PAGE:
Sterling was absolutely crushed last night falling from a high of around 1.3834 yesterday to sit around 150 pips lower at 1.6687.
That is a huge move for the world’s third most traded currency and is indicative of the pressure that interest rte expectations are having on asset prices arouond the world. It also possibly serves as a warning for the end of QE in the US – but we’ll get to that later.
Key to Sterling’s move were comments by bank of England Governor Mark Carney which suggested the pace of rate rises in the UK is going to considerable slower than the market expected. Carney also seemed to dampen the chances of a rate rise this year.
Sterling was crushed as a result.
Last nights move has taken GBPUSD to the bottom of the range we’ve highlighted and in close proximity to the 200 day moving average at 1.6657. Sterling hasn’t been below the 200 day moving average for more than a year so we’d expect that to provide some solid support initially.
Longer term a further fall of 200 points seems in the offing – we’ll see how GBP goes at the 200 day moving average first.
Elsewhere overnight it was a better night for stocks as traders shrugged off somewhat disappointing data from Asia, Europe and the US and focussed on the outlook for interest rates globally. In the US retail sales in July were flat against an expectation of a rise of 0.2% which helped US 10 year treasuries rally 3 points to 2.41% and set the scene for stocks to pop.
So at the end of trade the Dow was 91 points higher at 16,652 for a rise of 0.55%. The Nasdaq was 1.02% at 4,434 and the S&P 500 is up 13 points or 0.69% to 1,947.
In Europe the big looser of the past few days, the DAX, was the big winner rising 1.43%. The CAC was 0.79% to 4,195 while stocks in Milan and Madrid were 0.62% and 0.61% respectively.
UK stocks were only up 0.37% even though Bank of England Governor .
Globally stock index charts, as lead by the S&P 500, definitely look like the recovery might continue into week’s end given the lack of US catalysts even though European GDP data tonight will be huge.
Locally in overnight futures trade the wash up has been a solid performance with the SPI 200 Septmeber futures up 22 points to 5479.
– Yesterday’s crash in Chinese lending was a shock as lending fell to its lowest level in July since October 2008. It prompted the PBOC to issue a statement saying that the fall was due to their oversight program and “adjustments in the property sector.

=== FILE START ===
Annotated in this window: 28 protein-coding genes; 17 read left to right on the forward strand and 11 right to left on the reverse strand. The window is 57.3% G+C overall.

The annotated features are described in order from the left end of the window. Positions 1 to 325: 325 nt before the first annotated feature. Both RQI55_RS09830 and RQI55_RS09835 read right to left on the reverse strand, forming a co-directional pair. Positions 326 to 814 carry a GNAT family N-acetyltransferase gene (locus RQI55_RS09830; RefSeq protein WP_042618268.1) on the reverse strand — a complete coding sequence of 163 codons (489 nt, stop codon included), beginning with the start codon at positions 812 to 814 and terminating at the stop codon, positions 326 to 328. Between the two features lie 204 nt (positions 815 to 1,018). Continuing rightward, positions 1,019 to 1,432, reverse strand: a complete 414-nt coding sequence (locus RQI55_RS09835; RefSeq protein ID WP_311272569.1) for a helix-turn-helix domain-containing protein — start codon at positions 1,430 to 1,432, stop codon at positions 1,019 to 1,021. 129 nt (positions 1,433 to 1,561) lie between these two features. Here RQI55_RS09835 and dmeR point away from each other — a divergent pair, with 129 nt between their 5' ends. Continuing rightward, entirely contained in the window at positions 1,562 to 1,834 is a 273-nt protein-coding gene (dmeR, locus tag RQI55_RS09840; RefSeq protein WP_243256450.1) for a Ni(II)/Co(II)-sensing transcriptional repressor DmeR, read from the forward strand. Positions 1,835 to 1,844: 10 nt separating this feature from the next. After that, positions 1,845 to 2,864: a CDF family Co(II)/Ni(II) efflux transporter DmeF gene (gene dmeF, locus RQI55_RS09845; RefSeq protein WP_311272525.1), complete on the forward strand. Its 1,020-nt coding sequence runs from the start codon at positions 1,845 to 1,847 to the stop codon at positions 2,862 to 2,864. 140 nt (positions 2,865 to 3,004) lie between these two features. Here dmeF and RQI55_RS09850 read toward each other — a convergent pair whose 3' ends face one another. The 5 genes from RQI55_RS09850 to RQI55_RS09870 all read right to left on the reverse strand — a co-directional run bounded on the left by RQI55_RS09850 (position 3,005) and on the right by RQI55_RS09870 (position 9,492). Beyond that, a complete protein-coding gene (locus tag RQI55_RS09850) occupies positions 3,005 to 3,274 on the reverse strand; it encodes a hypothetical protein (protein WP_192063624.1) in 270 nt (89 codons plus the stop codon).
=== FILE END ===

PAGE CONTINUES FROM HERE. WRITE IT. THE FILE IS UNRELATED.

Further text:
– Equally Japanese GDP was down sharply in Q2 printing -1.7% in the quarter but the deflator which came in at +2% suggests that Abenomics is working on one front at least.
– But Asian markets shrugged off the data as the Nikkei rose 0.35% to 15,214, the Hang Seng rose 0.81% to 24,890 and Shanghai was largely unchanged at 2,223. Today there is little out of note in Asia.
On currency markets the US dollar was stronger across the majors with Euro a little weaker at 1.3366, USDJPY at 102.44 and Sterling the huge mover down below 1.67. The Aussie is doing okay back at 93 cents as offshore investors react to the fact we’ve god stable rates here and rates offshore are perhaps not rising as much as they thought (at least that is last nights meme).
If investors think the chances of rate hikes overseas is lessened, even if just for a few days or a few weeks, then the Aussie will remain support as I wrote at Business Insider yesterday.
On commodity markets Iron ore for September delivery was unchanged at $93.25 a tonne. Newcastle September coal rose 20 cents to $70.95 a tonne.
Elsewhere Nymex crude was pretty solid given a huge rise in stocks finishing at $97.38 a Bbl. Gold is still marching on the spot at $1,312 as is silver at $19.92 an ounce. Copper is off at $3.11 a pound while the Ags had a poor night with soybeans down 1.98%, wheat fell 1.44% and corn rose just 0.21%.
On the data front today we’ll be keeping an eye on Australian consumer inflation expectations but the real focus over te next 24 hours is the raft of GDP date in Europe. Germany, France, Portugal and the EU itself will all be reporting. Tomorrow is the feast of the Assumption in many European nations so trade in Europe might close early tonight.
In the US its jobless claims and trade price index.